By Silvia Quattrini and Bochra Triki
Note: some links direct to articles or videos in Arabic or French rather than English as primary source of information.
Tunisia is considered by many commentators as an exception in what is known as the Middle East and North Africa region, because of its successful revolution and democratic transition, as well as its progress in terms of legislative reforms concerning women’s rights. However, even before the 2011 revolution, Tunisia was the first Arab country to abolish polygamy in 1956 through the Code of Personal Status. This document also eliminated the husband’s right to repudiate his wife and allowed women to file for divorce on the same basis as men. Also, Tunisia legalised abortion in 1965 before several European countries. After the revolution, a few laws hindering full gender equality were still in place, but considerable change in legislature has been implemented in the past three years. For instance, a law on Violence Against Women (VAW) was introduced in July 2017, which adopted a broader definition of VAW, including not only physical, but also economic, sexual, political and psychological violence. In 2018, the decree prohibiting Muslim women to marry non-Muslim men was lifted, and the law allowing rapists to escape punishment by marrying their victim was removed.
Nevertheless, VAW is widespread and undocumented for fear of reprisal. While special units were created to deal with cases of violence against women, officers are not always effective, as they are under-staffed and work with fewer resources. In addition, we found, particularly during an earlier project of touring the regions to women’s shelters, dorms and prisons, that the vast majority of vulnerable women do not have access to information about their rights. Some had vaguely heard of the full law, but almost none knew what it means in practice if they face violence. In addition, some women do not always consider domestic violence as violence, but more as a normalised aspect of their relationship. Inequality in inheritance was also addressed: in October 2018, a draft law was presented to the parliament to create a Code of Individual Rights and Liberties, inspired by a report by the Individual Freedoms and Equality Committee (Commission des libertés individuelles et de l’égalité, COLIBE) released in June.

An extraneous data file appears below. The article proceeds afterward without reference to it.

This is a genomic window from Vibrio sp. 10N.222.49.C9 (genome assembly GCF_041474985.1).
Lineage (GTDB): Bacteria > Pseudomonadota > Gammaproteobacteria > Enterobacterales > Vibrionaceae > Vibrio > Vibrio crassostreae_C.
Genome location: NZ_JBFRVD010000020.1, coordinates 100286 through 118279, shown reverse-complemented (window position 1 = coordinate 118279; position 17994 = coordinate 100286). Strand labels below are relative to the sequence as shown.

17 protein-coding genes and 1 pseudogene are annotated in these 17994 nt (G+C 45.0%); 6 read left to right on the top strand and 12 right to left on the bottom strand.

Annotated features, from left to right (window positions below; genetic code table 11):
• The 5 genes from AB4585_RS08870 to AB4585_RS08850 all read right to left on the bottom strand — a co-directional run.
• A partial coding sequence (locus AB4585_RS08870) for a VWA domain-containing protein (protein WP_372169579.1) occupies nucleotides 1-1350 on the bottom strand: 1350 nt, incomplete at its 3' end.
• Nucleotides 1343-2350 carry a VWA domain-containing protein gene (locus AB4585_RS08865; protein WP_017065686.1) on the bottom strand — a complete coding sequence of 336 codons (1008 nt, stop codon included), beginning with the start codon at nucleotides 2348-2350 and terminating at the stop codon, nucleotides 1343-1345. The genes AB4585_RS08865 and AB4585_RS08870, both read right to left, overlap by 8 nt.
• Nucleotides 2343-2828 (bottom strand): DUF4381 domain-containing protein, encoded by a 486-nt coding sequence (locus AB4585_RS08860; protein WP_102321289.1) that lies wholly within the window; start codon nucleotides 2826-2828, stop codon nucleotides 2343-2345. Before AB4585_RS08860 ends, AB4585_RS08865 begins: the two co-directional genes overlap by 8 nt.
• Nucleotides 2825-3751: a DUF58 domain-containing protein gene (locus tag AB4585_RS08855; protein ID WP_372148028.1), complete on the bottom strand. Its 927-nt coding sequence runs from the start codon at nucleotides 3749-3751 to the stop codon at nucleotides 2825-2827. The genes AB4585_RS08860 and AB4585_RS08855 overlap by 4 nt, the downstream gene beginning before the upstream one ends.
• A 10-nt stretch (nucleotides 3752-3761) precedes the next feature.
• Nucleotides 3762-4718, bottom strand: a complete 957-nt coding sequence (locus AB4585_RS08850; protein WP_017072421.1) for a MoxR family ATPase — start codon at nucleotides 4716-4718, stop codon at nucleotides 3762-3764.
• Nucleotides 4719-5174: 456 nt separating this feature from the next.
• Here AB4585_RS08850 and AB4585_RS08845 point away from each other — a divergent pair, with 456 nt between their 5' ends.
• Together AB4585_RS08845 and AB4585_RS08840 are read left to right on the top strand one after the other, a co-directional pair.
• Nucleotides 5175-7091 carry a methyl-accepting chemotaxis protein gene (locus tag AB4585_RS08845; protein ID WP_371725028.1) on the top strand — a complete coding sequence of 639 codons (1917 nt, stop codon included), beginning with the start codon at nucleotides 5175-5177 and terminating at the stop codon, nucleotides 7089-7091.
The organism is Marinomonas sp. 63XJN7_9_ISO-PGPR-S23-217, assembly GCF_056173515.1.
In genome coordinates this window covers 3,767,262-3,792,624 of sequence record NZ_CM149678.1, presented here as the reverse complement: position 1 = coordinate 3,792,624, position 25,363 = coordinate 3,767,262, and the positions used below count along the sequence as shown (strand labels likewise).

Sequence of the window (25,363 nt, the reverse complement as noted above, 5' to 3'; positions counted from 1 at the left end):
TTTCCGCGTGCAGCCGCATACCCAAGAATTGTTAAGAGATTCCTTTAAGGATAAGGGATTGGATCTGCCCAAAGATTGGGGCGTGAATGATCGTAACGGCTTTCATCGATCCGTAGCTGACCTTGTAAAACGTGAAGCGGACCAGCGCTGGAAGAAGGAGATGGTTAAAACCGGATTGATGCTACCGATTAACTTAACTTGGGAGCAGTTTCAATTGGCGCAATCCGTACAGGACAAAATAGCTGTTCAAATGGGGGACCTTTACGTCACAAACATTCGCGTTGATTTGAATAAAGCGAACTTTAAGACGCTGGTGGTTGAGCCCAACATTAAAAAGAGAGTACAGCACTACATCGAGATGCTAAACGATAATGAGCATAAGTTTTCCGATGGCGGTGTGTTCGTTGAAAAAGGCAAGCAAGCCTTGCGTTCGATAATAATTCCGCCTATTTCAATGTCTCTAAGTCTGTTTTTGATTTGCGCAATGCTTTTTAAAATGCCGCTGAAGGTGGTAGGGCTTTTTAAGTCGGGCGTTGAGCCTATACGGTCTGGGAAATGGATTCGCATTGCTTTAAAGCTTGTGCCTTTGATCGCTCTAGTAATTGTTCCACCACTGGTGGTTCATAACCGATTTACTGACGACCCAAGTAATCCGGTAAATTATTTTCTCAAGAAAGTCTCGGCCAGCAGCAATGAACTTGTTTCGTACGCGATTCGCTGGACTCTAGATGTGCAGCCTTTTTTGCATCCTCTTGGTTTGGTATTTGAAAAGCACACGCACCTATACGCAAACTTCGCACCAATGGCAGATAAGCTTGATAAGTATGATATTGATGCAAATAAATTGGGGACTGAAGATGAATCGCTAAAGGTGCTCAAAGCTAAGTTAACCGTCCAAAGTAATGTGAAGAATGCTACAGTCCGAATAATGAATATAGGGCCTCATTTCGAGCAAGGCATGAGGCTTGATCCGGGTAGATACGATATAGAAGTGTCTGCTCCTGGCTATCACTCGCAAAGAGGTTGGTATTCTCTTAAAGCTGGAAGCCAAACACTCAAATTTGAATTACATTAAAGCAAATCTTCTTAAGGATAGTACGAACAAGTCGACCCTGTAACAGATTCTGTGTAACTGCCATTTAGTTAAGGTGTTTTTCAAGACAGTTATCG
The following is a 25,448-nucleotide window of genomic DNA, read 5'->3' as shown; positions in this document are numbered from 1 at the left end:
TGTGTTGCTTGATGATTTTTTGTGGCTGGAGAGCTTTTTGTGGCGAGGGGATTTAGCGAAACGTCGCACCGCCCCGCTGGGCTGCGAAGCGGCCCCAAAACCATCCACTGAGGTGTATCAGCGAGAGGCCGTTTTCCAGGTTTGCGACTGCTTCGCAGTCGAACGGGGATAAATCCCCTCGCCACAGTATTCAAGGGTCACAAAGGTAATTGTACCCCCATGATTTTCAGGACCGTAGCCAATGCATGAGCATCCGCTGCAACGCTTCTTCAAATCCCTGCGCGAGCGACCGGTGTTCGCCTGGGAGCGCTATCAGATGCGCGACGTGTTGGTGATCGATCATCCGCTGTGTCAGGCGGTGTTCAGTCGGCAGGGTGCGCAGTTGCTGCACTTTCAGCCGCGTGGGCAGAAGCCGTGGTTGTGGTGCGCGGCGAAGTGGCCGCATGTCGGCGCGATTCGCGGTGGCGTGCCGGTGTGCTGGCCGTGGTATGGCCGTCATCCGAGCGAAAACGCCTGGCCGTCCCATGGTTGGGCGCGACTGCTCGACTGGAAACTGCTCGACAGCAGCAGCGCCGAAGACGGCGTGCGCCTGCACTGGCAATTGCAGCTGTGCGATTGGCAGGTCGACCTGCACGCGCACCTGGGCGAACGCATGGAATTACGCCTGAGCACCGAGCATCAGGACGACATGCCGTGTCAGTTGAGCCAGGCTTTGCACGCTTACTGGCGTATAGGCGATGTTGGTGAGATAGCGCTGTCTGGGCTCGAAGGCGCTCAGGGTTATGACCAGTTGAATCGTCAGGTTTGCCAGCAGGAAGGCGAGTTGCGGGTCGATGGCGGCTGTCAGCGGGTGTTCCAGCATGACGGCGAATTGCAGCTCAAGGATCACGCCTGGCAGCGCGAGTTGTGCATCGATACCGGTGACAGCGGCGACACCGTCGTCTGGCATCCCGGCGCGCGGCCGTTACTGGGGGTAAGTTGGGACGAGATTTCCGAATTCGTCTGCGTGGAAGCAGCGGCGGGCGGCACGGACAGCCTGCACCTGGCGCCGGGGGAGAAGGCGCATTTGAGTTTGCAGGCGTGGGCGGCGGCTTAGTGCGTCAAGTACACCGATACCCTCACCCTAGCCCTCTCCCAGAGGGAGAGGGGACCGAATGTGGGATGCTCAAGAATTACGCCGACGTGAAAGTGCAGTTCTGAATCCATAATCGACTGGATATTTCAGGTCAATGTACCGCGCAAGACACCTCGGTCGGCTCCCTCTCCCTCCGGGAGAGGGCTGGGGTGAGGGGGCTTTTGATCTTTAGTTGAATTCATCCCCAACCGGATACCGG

Despite all these steps forward, we argue that everything that goes beyond what could be identified as “normative sexuality” still faces strong social pressure in Tunisia. This pressure does not affect only LGBT+ individuals, but anyone who decides to live their sexuality in a way that does not conform with the majoritarian view of what is socially expected. This includes heterosexual couples having sex before marriage, unmarried women, as well as women living by themselves regardless of their age. The pressure is exemplified by cases such as the heterosexual couple imprisoned for three months in 2017 for kissing in public or in the tragic incident of a young man who died in 2016 while escaping from his girlfriend’s house because he was caught by her neighbours.
When it comes to non-heterosexual practices, not only are they publicly criticised and stigmatised, but also criminalised as in most countries of the region. Article 230 of the Tunisian Criminal Code, which was introduced by France during the colonial period, criminalises both male and female homosexuality with a jail sentence of up to three years. This article goes against principles enshrined in the 2014 Constitution, such as equality without discrimination and individual freedom (article 21), physical integrity (article 23) and right to privacy (article 24). Additionally, as a result of article 230 of the Criminal Code, gay men in particular are often forced to undergo forensic anal examinations as a way of “verifying” their homosexuality. This practice was condemned by UN Committee Against Torture in 2016. Also, transgender people are often arbitrarily arrested or undergo abusive police controls that lead to prosecution under articles 226a (“public outrage against modesty”), 228 (“molestation”) and 231 (“prostitution”) of the Criminal Code.